BISMARCK, N.D. – Hundreds packed into the Bismarck Event Center Wednesday night for a Burleigh County Planning and Zoning Commission meeting. Pure New Energy was proposing to build a wind farm in the southeast part of the county, which has caused a divide in the community.
For more than two hours, community members from Burleigh County voiced their opinions on a proposed wind farm.
“This project is so much about private property rights and allowing my family to make a decision that will benefit us as a family for generations to come,” said David Day, landowner.
Both landowners and Pure New Energy say the economic benefits will be in the millions for the state, landowners and counties.
“The project is going to generate $1.1 million in property tax revenue per year that’s going to be $25-35 million over the lifetime of the project,” Courtney Timmons with Pure New Energy said. “It’s going to create new jobs, both permanent jobs and temporary jobs, and it’s really gonna help out the school systems that are out there as well.”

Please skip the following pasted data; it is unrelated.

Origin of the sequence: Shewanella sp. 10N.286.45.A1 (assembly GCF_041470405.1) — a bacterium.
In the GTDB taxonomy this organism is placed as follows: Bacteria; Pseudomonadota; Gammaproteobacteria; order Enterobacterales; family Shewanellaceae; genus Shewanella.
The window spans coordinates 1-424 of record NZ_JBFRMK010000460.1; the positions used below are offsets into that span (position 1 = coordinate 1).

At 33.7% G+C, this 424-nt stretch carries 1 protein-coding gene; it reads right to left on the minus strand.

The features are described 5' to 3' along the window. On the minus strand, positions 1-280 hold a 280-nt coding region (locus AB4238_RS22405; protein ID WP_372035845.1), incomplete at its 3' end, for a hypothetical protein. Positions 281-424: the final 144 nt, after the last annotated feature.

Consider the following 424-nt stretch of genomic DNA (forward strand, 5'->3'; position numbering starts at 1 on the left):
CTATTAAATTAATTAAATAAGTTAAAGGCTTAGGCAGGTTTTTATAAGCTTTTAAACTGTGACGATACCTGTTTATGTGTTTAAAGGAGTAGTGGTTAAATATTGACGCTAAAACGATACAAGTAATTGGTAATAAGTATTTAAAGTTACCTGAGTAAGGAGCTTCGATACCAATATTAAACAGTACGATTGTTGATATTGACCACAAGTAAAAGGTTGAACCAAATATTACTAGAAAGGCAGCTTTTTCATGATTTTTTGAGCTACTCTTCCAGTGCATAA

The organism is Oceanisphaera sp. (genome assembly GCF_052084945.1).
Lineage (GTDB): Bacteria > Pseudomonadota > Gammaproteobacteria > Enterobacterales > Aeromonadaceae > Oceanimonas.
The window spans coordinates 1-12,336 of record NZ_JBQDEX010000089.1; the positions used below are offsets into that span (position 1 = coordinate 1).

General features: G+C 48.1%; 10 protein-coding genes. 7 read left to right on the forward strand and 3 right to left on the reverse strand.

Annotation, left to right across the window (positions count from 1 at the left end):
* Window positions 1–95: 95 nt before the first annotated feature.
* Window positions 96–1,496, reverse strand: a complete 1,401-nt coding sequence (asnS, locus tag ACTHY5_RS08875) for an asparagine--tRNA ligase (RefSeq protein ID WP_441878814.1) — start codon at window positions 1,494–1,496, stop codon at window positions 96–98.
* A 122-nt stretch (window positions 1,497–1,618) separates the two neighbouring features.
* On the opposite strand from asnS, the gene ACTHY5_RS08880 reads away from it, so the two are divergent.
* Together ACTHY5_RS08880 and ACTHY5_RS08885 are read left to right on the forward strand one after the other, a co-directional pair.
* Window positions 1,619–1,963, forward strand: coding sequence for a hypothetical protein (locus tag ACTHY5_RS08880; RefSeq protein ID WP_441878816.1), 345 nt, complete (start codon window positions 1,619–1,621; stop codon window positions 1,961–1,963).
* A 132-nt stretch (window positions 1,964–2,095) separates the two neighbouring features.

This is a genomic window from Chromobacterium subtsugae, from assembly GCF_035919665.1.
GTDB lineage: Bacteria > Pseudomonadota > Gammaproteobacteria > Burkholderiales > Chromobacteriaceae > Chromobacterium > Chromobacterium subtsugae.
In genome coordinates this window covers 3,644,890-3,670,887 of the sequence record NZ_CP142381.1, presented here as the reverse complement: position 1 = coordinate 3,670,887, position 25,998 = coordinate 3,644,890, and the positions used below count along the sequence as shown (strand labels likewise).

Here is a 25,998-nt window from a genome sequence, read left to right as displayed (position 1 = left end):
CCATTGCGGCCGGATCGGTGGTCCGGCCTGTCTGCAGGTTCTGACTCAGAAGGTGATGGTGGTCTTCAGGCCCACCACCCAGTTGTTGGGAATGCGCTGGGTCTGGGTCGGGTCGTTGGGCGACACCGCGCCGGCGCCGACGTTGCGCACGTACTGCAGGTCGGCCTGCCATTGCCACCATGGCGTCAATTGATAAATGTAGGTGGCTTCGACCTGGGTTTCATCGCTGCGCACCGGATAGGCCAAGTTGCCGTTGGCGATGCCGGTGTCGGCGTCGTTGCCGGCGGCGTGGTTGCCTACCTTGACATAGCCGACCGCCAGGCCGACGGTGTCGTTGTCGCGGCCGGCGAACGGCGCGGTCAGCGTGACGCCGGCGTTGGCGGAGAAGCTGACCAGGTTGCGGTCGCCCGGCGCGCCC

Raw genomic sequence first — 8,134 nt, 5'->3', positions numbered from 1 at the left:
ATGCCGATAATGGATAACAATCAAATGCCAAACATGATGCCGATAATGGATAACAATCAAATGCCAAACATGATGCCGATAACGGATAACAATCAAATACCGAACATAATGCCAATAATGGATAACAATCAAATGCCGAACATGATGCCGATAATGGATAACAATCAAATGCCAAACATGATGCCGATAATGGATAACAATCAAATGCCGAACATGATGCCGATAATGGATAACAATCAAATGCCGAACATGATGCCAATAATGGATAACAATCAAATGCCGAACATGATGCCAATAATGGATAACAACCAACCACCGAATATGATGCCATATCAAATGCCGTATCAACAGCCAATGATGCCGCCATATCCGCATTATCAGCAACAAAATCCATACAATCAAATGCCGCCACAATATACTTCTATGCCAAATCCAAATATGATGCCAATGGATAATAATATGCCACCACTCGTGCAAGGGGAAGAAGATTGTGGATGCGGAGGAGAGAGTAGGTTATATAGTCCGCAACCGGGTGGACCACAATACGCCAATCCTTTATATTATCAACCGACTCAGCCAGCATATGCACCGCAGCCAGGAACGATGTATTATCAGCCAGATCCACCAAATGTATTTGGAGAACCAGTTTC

Of the 300-plus community members that attended the meeting, more than half are opposed to the project. Wearing red shirts, they cited dozens of reasons why they don’t want the towers put up.
“Ranching is a family business and if I want to sell land to one of my daughters in the future to keep the ranch going, they would be prohibited or limited on where they could build a house because of somebody else’s towers too close to our property,” said Medora Kologi, landowner.
The hearing focused on the proposal for up to 30 turbines in Morton Township in Burleigh County. Another 40 could be put up in other parts of Burleigh and Emmons counties. Some could be as high as 567 feet. Residents worry about how it will change the value of their land, the health impacts, wildlife and how they say it’s ripped people apart.
“We’ve had gates left open and fences cut so cattle get out,” said Renae Doan, landowner. “We had two dogs poisoned, we’ve been falsely accused of animal abuse.”
After more than four hours, the commission denied the request.
The issue now heads to the Burleigh County Commission for final approval or denial.
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